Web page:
By Anna Guido
Motor scooter sales are climbing, including in the Tristate, where most buyers are college students, retirees and urban professionals looking for an easy, inexpensive way to get around.
Although customers aren't citing rising gasoline costs as a key reason for buying, retailers suspect good mileage (60 to 90 mpg) and moderate price tags ($1,699 to $2,099 for best-selling models) must be selling points.
Joel Ridgeway of Beechmont Motorsports on a Yamaha Vino 50 scooter.|
(Gary Landers photo)
| ZOOM |
"We were actually going to drop scooter sales a couple of years ago, but then the manufacturers came out with new models with better features," said David Fricke, sales manager at Beechmont Motorsports in Anderson Township.
The store's decision to stick with the European-inspired mode of transportation turned out for the best.
In 1999, Beechmont Motorsports sold 27 Honda and Yamaha scooters. Last year, the store sold 77 - including five at one time to Reds players Barry Larkin, Adam Dunn, Austin Kearns, Aaron Boone and Ryan Dempster. Each bought a Honda 250 Reflex, Fricke said.
West Chester Township resident Bonnie Niswonger, 43, bought a 2002 Honda 600 Silver Wing last year mostly for pleasure. She drives around town and also takes it on vacations in her recreational vehicle.
"I bought mine just for the fact that it's the easiest way to ride a bike," Niswonger said. "With an automatic transmission, it's easy to shift, and there's plenty of storage room under the seat to pack stuff away."
Mike Mount, a spokesman for the Motorcycle Industry Council in Irvine, Calif., said motor scooter sales have increased rapidly the past several years. "The 2002 scooter sales figure is still an estimate at this point, but we expect to see an increase of close to 40% over 2001," Mount said. "In fact, the motorcycle industry as a whole has now seen 10 years of steady sales increases."
Several factors are fueling the increase in sales of motor scooters and motorcycles, including more variety in models, more media attention and more female buyers.
Here's a look at unit retail sales of motor scooters, based on Motorcycle Industry Council retail sales report. As of Dec. 31, 2002 sales had increased 37.9 percent among brands that participate in the Motorcycle Industry Council's Retail Sales Reporting system.
"A lot more women are getting involved," Mount said. "But pretty much anybody who is interested in motorcycles and motor scooters can find something to suit them."
The Honda Metropolitan is the best-selling motor scooter at Honda of Florence and sells for $1,699. It has a 49cc engine, is fully automatic and can travel at speeds of up to 35 mph.
Sales rep Ken Cummins said it has a specific clientele: older people looking for something to take on vacation and college kids looking for an easy ride around campus.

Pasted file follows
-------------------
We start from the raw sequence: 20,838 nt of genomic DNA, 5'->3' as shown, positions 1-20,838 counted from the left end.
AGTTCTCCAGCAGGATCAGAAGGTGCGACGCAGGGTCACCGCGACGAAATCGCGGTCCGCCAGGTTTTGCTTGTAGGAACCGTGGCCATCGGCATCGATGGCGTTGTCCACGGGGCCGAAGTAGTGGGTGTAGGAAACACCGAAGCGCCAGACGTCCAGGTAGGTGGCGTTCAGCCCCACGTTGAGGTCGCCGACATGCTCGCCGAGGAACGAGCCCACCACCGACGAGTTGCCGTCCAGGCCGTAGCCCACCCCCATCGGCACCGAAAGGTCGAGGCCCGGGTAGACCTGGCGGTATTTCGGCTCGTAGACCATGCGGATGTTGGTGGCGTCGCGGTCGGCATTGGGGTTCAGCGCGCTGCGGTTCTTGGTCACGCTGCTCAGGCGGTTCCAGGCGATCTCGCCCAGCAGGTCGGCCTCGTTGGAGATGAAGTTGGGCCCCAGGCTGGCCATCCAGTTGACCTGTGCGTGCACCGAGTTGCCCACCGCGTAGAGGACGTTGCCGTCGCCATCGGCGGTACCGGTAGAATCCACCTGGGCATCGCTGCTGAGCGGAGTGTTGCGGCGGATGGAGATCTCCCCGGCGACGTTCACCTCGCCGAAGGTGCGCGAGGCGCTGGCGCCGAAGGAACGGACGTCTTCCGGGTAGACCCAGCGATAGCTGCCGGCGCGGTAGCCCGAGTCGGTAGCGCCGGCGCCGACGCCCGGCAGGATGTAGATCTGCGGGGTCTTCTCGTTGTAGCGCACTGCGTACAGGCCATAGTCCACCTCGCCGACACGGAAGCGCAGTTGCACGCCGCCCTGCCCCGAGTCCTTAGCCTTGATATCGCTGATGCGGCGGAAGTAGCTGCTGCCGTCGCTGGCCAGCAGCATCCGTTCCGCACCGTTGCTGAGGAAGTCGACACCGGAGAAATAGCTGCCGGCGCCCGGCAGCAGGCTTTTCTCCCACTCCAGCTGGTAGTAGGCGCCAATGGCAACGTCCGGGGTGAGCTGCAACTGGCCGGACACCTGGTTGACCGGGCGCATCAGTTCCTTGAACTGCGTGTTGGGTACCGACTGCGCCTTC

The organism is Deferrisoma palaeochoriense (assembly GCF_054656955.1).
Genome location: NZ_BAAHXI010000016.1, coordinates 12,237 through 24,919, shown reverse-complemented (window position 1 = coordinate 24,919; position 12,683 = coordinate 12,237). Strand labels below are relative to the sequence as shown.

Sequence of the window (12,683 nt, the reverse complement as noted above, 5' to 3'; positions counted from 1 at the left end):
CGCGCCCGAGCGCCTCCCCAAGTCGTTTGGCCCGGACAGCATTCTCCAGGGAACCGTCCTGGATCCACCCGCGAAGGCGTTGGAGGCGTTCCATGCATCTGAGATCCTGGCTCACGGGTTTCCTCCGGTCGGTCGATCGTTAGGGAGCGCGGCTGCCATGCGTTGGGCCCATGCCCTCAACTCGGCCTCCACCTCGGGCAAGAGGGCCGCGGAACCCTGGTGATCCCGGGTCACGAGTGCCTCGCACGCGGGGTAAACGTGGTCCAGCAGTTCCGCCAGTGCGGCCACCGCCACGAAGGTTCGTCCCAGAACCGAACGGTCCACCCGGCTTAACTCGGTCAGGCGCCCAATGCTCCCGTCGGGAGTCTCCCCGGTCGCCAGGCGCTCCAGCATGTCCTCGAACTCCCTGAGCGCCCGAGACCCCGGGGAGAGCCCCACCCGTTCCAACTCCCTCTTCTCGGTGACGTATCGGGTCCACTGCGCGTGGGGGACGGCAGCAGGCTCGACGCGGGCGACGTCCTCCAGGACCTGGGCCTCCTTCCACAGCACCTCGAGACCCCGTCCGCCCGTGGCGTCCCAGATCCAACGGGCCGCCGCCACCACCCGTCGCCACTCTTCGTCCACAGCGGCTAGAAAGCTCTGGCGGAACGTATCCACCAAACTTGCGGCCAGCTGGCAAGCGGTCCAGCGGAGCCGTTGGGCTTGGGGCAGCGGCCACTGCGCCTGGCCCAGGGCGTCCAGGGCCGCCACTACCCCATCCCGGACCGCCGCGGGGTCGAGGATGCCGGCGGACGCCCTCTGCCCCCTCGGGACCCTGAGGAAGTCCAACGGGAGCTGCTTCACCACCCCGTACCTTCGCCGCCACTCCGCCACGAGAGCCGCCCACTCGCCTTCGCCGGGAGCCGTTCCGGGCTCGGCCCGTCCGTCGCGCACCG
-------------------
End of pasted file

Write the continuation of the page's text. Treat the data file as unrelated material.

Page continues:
"Honda just came out with it last year, and it looks a lot like the old Vespa," Cummins said. "We've done really well. Every one that we've put out on the floor (about 15) has sold."
Vespa made the classic Italian motor scooters in the '60s and '70s that were popular in the United States and Europe.
It's attempting a big comeback in the U.S. market with lots of pastel-colored, retro-looking scooters, and is considered quite chic in some circles, according to Greg Harrison, a spokesman with the American Motorcyclist Association in Columbus, Ohio.
Cycle City Inc. in Montgomery sells only Honda brand motor scooters. Of the four models available, the Honda Elite 80 is its best seller. The store sold 24 last year.
The Honda Elite 80, which has an 80cc engine, can travel a little faster than 49cc models, but is not legal for freeway driving. It sells for $2,099.
Kahn said motor scooter sales were pretty steady for several years, then got a boost last year when Honda introduced the Metropolitan and the 600 Silver Wing.
The Silver Wing, with an even larger engine, can travel at freeway speeds.
John Richmond of Union Township, Clermont County, recently bought a Honda 600 Silver Wing. He said he started riding motor scooters in 1948 and has had them ever since.
"They're user friendly, easy to get on and off, easy to park, great for commuting, easy on fuel and basically just fun to ride," Richmond, 62, said. "I think they'll be the wave of the future with escalating gas prices and parking the way it is. They've been popular in Europe forever, and there's a reason for it."
At Zimmer Performance Yamaha in Aurora, Ind., the market for motor scooters - although slight - has been family use in rural/suburban neighborhoods.
"We're new at it," sales manager Dave Batta said. "We just started selling them last spring." Batta said he sold fewer than 10, and all were to residents in nearby subdivisions for neighborhood travel.
One of the area's newest entrants into the motor scooter sales market is SoHo Scooters, 625 Monmouth St., Newport. Co-owners Heather Buckley and M.J. Stallings opened the store March 15 and are planning a grand opening next Saturday from 10 a.m. to 8 p.m.
Stalling's husband, Mike - owner of Richwood Powersports - "spawned the idea, but we took it and ran," Buckley said. "We're very excited. We already sold one. And I couldn't even count how many people have come in and expressed interest."
Malaguti USA, the exclusive North American distributor for Europe's third-largest scooter manufacturer, sells about 200 Malaguti scooters a month to more than 100 dealers nationwide, company president Joel Martin said.
The Yesterday 49cc model is a top seller for the Miami-based import company, which opened in January 2001.
The last time the United States saw such growth in scooter sales was during the '70s oil crisis.
"We're preparing for history to repeat itself," Martin said.
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